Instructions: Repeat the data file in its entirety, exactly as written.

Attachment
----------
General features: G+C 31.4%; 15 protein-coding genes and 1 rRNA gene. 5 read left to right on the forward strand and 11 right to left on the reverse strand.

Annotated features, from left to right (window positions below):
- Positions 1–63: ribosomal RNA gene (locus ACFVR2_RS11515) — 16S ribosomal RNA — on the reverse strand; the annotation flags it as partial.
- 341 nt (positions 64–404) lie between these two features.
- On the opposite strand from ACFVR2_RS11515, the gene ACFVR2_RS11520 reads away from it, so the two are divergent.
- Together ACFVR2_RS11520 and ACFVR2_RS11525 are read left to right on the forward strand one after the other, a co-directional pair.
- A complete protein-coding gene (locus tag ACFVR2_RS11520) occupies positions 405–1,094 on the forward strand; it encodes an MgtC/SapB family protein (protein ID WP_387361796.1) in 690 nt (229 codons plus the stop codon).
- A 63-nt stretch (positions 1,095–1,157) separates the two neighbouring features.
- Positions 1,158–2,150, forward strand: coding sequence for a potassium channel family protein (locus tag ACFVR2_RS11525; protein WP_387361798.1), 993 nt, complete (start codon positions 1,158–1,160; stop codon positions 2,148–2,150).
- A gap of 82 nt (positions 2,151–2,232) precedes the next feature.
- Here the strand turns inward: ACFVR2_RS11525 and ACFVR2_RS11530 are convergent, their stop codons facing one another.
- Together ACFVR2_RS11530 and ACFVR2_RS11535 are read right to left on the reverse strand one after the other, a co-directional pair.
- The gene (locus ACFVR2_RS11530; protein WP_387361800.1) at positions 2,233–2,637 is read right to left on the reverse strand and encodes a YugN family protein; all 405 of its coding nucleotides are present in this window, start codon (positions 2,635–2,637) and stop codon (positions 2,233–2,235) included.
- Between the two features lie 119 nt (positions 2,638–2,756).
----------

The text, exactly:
General features: G+C 31.4%; 15 protein-coding genes and 1 rRNA gene. 5 read left to right on the forward strand and 11 right to left on the reverse strand.

Annotated features, from left to right (window positions below):
- Positions 1–63: ribosomal RNA gene (locus ACFVR2_RS11515) — 16S ribosomal RNA — on the reverse strand; the annotation flags it as partial.
- 341 nt (positions 64–404) lie between these two features.
- On the opposite strand from ACFVR2_RS11515, the gene ACFVR2_RS11520 reads away from it, so the two are divergent.
- Together ACFVR2_RS11520 and ACFVR2_RS11525 are read left to right on the forward strand one after the other, a co-directional pair.
- A complete protein-coding gene (locus tag ACFVR2_RS11520) occupies positions 405–1,094 on the forward strand; it encodes an MgtC/SapB family protein (protein ID WP_387361796.1) in 690 nt (229 codons plus the stop codon).
- A 63-nt stretch (positions 1,095–1,157) separates the two neighbouring features.
- Positions 1,158–2,150, forward strand: coding sequence for a potassium channel family protein (locus tag ACFVR2_RS11525; protein WP_387361798.1), 993 nt, complete (start codon positions 1,158–1,160; stop codon positions 2,148–2,150).
- A gap of 82 nt (positions 2,151–2,232) precedes the next feature.
- Here the strand turns inward: ACFVR2_RS11525 and ACFVR2_RS11530 are convergent, their stop codons facing one another.
- Together ACFVR2_RS11530 and ACFVR2_RS11535 are read right to left on the reverse strand one after the other, a co-directional pair.
- The gene (locus ACFVR2_RS11530; protein WP_387361800.1) at positions 2,233–2,637 is read right to left on the reverse strand and encodes a YugN family protein; all 405 of its coding nucleotides are present in this window, start codon (positions 2,635–2,637) and stop codon (positions 2,233–2,235) included.
- Between the two features lie 119 nt (positions 2,638–2,756).